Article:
Course Meeting Times

Lectures: 3 sessions / week, 1 hour / session


Permission of the instructor


The required textbook for this course is available online:

Spivak, David I. Category Theory for Scientists, 2013.

The following book is also recommended:

Buy at Amazon Awodey, Steve. Category Theory. Oxford University Press, 2010. ISBN: 9780199237180.

The Goal of This Class

The goal of this class is to prove that category theory is a powerful language for understanding and formalizing common scientific models. The power of the language will be tested by its ability to penetrate into taken-for-granted ideas, either by exposing existing weaknesses or flaws in our understanding, or by highlighting hidden commonalities across scientific fields. Either of these will open up and clarify our thinking on a subject, and if category theory can help us do that consistently, then we should all be prepared to consider the class a success.

However, it is possible that the class will fail this test. That is, in order to be really honest we must be willing to acknowledge that maybe category theory is not useful in expanding scientific thinking. But we will only admit defeat if we first make a good faith effort to prove its usefulness to ourselves and find that we come up short.

To that end, I am requesting your help. I have written a book with several scientific applications, but it could use many more. Once you understand a mathematical topic we discuss, look into your field to see how it might apply there. Such an application might be obvious and "on the surface" or creative and "deep", but anything of the sort will be useful to us. I want you to tell me what resonates with you, what works for you, what expands your thinking. You can express this in class or in written correspondence.

I also want to hear from you what is missing. If we are to make a powerful impact on our thinking, we should be on the lookout for what we'd hope to find but seem to miss. We admit from the beginning that category theory is not intended to provide formulas that take in initial data and make predictions about the future. This is the domain of differential equations, linear algebra, and other well-known subjects in applied mathematics; it is not something we are attempting to improve upon with category theory. Instead we look into the possibility that some of the very structure of our thinking can be adequately represented and articulated in the language of category theory. To the degree that it can, the infusion of mathematics into our thinking will afford additional rigor, which should lead us to new insights. Be on the lookout for such openings. The overall point is that your engagement is very important for our success. Please speak up often in class and come to office hours.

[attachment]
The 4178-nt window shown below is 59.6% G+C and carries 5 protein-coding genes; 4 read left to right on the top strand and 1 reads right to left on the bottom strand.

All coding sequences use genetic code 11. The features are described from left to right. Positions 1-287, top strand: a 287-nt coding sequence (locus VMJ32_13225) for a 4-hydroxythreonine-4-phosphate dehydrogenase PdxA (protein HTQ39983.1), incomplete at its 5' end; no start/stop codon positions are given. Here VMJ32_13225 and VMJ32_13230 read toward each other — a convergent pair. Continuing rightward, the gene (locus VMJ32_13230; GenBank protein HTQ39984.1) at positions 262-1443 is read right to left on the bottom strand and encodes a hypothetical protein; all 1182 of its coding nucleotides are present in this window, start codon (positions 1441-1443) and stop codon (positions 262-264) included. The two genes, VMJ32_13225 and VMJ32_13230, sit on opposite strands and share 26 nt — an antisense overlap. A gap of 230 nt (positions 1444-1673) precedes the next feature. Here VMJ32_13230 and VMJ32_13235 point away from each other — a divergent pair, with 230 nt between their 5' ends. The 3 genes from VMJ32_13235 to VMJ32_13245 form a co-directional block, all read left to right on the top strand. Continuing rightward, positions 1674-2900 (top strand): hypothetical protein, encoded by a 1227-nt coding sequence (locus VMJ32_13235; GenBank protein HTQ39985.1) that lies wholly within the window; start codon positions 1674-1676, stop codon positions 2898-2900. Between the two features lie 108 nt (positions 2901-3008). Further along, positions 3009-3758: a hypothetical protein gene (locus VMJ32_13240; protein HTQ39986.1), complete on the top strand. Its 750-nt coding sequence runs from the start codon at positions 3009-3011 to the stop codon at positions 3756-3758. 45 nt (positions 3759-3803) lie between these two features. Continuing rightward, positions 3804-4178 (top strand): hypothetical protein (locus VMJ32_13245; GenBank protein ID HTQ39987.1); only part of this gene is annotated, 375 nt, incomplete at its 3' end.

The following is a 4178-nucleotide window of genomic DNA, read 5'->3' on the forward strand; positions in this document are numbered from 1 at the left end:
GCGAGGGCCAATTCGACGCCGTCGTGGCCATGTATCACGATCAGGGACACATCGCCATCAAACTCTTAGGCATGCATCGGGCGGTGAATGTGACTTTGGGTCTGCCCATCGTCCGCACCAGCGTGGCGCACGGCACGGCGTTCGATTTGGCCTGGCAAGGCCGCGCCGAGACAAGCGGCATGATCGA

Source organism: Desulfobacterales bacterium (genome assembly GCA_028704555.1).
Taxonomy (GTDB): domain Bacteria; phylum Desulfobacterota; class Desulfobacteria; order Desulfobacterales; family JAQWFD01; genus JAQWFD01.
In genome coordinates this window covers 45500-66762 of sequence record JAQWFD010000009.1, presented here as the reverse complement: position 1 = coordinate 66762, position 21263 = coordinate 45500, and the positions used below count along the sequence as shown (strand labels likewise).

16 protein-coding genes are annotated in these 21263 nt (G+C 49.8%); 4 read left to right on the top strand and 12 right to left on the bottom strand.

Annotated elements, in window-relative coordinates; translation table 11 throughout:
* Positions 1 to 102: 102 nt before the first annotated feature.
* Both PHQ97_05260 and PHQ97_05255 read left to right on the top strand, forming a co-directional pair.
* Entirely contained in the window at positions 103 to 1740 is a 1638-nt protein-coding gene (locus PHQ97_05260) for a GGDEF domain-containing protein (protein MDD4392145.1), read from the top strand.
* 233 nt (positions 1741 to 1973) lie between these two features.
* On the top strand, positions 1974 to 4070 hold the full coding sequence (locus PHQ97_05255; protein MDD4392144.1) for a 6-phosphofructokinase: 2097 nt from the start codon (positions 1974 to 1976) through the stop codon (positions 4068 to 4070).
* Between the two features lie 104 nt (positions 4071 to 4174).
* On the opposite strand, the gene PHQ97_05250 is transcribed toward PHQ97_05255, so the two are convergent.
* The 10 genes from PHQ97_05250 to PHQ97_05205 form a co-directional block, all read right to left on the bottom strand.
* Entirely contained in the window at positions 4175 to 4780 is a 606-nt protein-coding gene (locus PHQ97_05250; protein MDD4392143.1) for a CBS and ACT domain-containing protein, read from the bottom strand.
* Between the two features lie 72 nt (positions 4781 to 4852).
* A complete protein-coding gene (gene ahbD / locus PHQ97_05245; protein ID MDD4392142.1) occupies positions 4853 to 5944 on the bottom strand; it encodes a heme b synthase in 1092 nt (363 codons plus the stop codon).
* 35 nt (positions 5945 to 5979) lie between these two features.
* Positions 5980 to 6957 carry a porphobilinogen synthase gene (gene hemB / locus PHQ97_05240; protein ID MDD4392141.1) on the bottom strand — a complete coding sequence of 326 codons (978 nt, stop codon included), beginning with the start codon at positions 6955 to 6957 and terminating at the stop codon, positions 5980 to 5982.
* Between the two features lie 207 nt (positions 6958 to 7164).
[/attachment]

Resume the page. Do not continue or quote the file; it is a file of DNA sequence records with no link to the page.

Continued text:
Attending lecture is mandatory. Class participation is 33% of your grade. It's crucial that you ask questions when you don't understand.

Homework is also worth 33% of your grade. It will be collected weekly. Late homework will generally not be accepted. Just turn in what you have when the homework is due.

The rest of your grade is based on your final project. This can either be an oral presentation or a publishable document. See the Projects section for more details.

Class participation 33%
Weekly homework assignments 33%
Final project 34%